There are two long-term trends underway which are changing the shape of the global economy.
One, which will be obvious to anyone who reads CityMetric, is urbanisation: the way in which the population of the developing world are leaving the fields behind and packing themselves into ever swelling cities at an unprecedented rate.
The other, which will be obvious to anyone who ever reads the news, is that east is going to steal the west’s lunch money.
This week’s infographic, from our mates at Statista, does a fine job of illustratimg both trends. It shows the 10 metropolitan areas which a report (PDF) from Oxford Economics, a consultancy, predicts will see the most economic growth over the next 30 years. As ever, the size of the bubble represents the size of the change.
You can instantly see quite how much of the growth is going to come from Asia – or, more specifically, from eastern China. No fewer than seven of the top 10 cities are in China, producing an estimated $3.8trn of growth between them. A fair few of these are names still unfamiliar in the west, too: Shenzhen, Chongqing, Suzhou.
That leaves space in the ranking for just two cities in the Americas and just one in Europe (still, nice to see London holding its own).
Things don’t look better for the old world in the next bit of the league table, either: the next 10 cities on the list include another three apiece from the US and China, and one each from Japan (Tokyo), Brazil (Sao Paulo) and Indonesia (Jakarta).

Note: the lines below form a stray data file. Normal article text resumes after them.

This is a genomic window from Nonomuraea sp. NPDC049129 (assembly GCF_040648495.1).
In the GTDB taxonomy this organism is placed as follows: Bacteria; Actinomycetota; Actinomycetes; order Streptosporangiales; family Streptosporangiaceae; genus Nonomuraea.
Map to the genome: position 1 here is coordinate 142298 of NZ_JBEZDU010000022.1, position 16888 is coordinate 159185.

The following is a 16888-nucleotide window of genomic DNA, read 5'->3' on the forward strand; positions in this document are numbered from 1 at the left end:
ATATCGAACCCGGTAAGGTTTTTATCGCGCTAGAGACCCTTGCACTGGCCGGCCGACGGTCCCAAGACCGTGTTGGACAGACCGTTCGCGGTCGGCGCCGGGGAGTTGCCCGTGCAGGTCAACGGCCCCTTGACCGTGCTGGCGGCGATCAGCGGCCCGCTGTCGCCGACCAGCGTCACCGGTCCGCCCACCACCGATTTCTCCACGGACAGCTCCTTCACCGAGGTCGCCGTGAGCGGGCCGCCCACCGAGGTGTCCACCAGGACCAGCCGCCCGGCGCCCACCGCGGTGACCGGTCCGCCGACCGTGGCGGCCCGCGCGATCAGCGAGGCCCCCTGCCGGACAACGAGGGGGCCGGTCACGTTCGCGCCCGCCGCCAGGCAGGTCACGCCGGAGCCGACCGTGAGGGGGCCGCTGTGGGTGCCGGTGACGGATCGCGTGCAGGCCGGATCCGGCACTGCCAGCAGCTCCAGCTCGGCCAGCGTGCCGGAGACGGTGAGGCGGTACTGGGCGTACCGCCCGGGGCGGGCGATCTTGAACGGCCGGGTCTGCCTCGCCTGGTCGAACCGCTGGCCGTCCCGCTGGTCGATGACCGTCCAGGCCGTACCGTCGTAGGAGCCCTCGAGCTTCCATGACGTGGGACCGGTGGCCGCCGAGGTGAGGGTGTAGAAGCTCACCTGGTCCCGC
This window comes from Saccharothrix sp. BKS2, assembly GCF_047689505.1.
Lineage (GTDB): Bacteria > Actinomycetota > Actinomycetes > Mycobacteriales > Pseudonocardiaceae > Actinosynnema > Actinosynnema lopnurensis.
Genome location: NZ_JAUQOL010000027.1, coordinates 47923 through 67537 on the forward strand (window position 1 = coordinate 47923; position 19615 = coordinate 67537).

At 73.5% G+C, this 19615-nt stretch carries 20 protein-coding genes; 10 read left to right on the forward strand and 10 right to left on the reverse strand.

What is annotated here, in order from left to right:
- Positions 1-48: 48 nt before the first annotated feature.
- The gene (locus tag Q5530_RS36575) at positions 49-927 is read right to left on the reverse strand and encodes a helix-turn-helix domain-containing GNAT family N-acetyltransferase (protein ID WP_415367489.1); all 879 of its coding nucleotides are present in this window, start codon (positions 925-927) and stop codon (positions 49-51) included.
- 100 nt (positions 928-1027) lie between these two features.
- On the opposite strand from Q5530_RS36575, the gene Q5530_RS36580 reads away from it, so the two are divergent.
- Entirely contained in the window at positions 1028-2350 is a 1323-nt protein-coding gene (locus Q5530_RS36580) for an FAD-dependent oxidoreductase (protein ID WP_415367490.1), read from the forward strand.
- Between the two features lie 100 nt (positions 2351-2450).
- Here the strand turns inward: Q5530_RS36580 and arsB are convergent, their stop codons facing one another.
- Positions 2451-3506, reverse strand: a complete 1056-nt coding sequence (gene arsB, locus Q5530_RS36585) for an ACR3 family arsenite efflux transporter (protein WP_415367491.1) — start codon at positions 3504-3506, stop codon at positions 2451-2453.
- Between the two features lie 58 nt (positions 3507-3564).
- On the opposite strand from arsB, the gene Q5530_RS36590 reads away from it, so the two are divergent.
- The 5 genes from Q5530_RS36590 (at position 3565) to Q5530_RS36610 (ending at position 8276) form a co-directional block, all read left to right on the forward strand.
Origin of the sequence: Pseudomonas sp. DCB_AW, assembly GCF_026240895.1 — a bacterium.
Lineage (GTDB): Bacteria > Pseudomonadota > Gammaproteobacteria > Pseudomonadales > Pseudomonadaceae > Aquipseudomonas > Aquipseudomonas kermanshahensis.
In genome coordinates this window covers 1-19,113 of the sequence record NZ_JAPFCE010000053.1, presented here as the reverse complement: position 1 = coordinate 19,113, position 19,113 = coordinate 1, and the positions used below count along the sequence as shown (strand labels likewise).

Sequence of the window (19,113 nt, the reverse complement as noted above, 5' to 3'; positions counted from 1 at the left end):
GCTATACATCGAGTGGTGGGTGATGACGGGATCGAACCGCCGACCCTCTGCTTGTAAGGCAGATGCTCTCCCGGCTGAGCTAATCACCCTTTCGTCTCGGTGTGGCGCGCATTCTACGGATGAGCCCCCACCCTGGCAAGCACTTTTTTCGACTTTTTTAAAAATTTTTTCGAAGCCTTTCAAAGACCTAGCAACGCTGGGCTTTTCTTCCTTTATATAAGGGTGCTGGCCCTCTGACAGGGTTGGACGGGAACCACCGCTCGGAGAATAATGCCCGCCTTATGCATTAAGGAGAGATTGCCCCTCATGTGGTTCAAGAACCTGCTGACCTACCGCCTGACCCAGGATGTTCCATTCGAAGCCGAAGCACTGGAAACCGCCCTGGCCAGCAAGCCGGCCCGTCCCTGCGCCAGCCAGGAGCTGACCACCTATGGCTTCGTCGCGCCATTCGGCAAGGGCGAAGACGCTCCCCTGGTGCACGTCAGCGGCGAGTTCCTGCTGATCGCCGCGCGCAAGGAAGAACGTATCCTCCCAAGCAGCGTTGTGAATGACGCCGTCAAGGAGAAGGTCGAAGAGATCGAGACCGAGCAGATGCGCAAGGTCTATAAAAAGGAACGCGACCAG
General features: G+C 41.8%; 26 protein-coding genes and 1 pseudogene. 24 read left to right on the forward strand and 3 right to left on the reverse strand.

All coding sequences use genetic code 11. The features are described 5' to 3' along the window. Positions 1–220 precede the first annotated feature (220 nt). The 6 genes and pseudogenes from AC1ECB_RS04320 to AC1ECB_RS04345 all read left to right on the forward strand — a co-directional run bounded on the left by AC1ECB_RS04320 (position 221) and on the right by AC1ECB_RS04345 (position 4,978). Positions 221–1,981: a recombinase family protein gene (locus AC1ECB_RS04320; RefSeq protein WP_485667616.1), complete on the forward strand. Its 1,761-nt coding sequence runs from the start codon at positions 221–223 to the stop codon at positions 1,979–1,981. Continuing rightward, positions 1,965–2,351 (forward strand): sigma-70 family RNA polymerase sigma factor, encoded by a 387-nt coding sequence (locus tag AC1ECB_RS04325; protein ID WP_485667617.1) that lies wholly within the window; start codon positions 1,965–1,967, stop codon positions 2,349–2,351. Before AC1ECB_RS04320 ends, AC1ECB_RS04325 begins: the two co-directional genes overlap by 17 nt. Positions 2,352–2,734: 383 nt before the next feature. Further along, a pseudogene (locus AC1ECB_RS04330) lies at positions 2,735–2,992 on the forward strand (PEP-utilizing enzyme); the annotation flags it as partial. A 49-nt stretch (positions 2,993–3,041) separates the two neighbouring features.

Only one more European city makes the top 20 – and that’s Istanbul, on the borders with the Middle East. Look to the top 50, and the only other European city that makes the list is Moscow.
Could be worse, though: at least Europe is already relatively rich. And GDP growth is at least partly a function of population growth: with a demographic crisis well underway on much of the continent, it’s no surprise that GDP growth in many European cities looks set to be limited. India, where urbanisation is well underway, doesn’t have that excuse.
Prediction is hard of course, especially when it comes to the future: it’s entirely possible that Oxford Economics’ forecast is simply wrong. If not, though, well, you can expect to hear a lot more about Chongqing and Suzhou in the future.
This article is from the CityMetric archive: some formatting and images may not be present.